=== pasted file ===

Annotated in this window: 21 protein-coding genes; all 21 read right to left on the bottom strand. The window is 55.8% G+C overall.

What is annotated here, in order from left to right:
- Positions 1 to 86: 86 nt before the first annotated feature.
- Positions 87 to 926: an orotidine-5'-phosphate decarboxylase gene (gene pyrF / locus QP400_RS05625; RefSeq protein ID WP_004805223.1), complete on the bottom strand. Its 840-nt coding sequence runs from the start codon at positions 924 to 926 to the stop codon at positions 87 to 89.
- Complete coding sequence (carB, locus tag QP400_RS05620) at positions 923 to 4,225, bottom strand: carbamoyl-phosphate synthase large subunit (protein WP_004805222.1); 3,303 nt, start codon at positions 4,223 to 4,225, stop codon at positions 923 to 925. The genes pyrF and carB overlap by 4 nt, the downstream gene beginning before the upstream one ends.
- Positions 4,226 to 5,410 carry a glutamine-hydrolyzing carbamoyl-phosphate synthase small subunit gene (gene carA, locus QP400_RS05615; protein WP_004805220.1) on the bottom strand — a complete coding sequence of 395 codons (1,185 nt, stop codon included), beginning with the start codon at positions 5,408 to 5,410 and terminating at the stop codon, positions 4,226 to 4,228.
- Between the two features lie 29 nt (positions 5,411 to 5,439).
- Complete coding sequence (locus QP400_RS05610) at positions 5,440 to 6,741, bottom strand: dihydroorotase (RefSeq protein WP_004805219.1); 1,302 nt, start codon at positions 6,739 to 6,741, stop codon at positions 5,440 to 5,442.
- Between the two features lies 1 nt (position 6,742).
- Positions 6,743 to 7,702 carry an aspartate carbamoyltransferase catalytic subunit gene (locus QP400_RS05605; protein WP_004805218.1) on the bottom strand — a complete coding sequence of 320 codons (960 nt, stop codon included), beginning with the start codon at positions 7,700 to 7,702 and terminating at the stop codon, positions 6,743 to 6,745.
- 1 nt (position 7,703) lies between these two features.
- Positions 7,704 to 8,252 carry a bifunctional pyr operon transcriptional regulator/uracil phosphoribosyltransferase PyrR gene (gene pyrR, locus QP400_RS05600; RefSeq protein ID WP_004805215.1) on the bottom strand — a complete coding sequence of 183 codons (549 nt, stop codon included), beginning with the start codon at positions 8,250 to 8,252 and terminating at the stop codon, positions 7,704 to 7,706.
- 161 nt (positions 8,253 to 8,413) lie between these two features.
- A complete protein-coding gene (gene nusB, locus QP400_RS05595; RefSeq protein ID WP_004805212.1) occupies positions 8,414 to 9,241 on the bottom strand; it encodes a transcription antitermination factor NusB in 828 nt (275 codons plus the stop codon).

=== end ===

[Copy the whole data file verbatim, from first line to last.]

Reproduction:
Annotated in this window: 21 protein-coding genes; all 21 read right to left on the bottom strand. The window is 55.8% G+C overall.

What is annotated here, in order from left to right:
- Positions 1 to 86: 86 nt before the first annotated feature.
- Positions 87 to 926: an orotidine-5'-phosphate decarboxylase gene (gene pyrF / locus QP400_RS05625; RefSeq protein ID WP_004805223.1), complete on the bottom strand. Its 840-nt coding sequence runs from the start codon at positions 924 to 926 to the stop codon at positions 87 to 89.
- Complete coding sequence (carB, locus tag QP400_RS05620) at positions 923 to 4,225, bottom strand: carbamoyl-phosphate synthase large subunit (protein WP_004805222.1); 3,303 nt, start codon at positions 4,223 to 4,225, stop codon at positions 923 to 925. The genes pyrF and carB overlap by 4 nt, the downstream gene beginning before the upstream one ends.
- Positions 4,226 to 5,410 carry a glutamine-hydrolyzing carbamoyl-phosphate synthase small subunit gene (gene carA, locus QP400_RS05615; protein WP_004805220.1) on the bottom strand — a complete coding sequence of 395 codons (1,185 nt, stop codon included), beginning with the start codon at positions 5,408 to 5,410 and terminating at the stop codon, positions 4,226 to 4,228.
- Between the two features lie 29 nt (positions 5,411 to 5,439).
- Complete coding sequence (locus QP400_RS05610) at positions 5,440 to 6,741, bottom strand: dihydroorotase (RefSeq protein WP_004805219.1); 1,302 nt, start codon at positions 6,739 to 6,741, stop codon at positions 5,440 to 5,442.
- Between the two features lies 1 nt (position 6,742).
- Positions 6,743 to 7,702 carry an aspartate carbamoyltransferase catalytic subunit gene (locus QP400_RS05605; protein WP_004805218.1) on the bottom strand — a complete coding sequence of 320 codons (960 nt, stop codon included), beginning with the start codon at positions 7,700 to 7,702 and terminating at the stop codon, positions 6,743 to 6,745.
- 1 nt (position 7,703) lies between these two features.
- Positions 7,704 to 8,252 carry a bifunctional pyr operon transcriptional regulator/uracil phosphoribosyltransferase PyrR gene (gene pyrR, locus QP400_RS05600; RefSeq protein ID WP_004805215.1) on the bottom strand — a complete coding sequence of 183 codons (549 nt, stop codon included), beginning with the start codon at positions 8,250 to 8,252 and terminating at the stop codon, positions 7,704 to 7,706.
- 161 nt (positions 8,253 to 8,413) lie between these two features.
- A complete protein-coding gene (gene nusB, locus QP400_RS05595; RefSeq protein ID WP_004805212.1) occupies positions 8,414 to 9,241 on the bottom strand; it encodes a transcription antitermination factor NusB in 828 nt (275 codons plus the stop codon).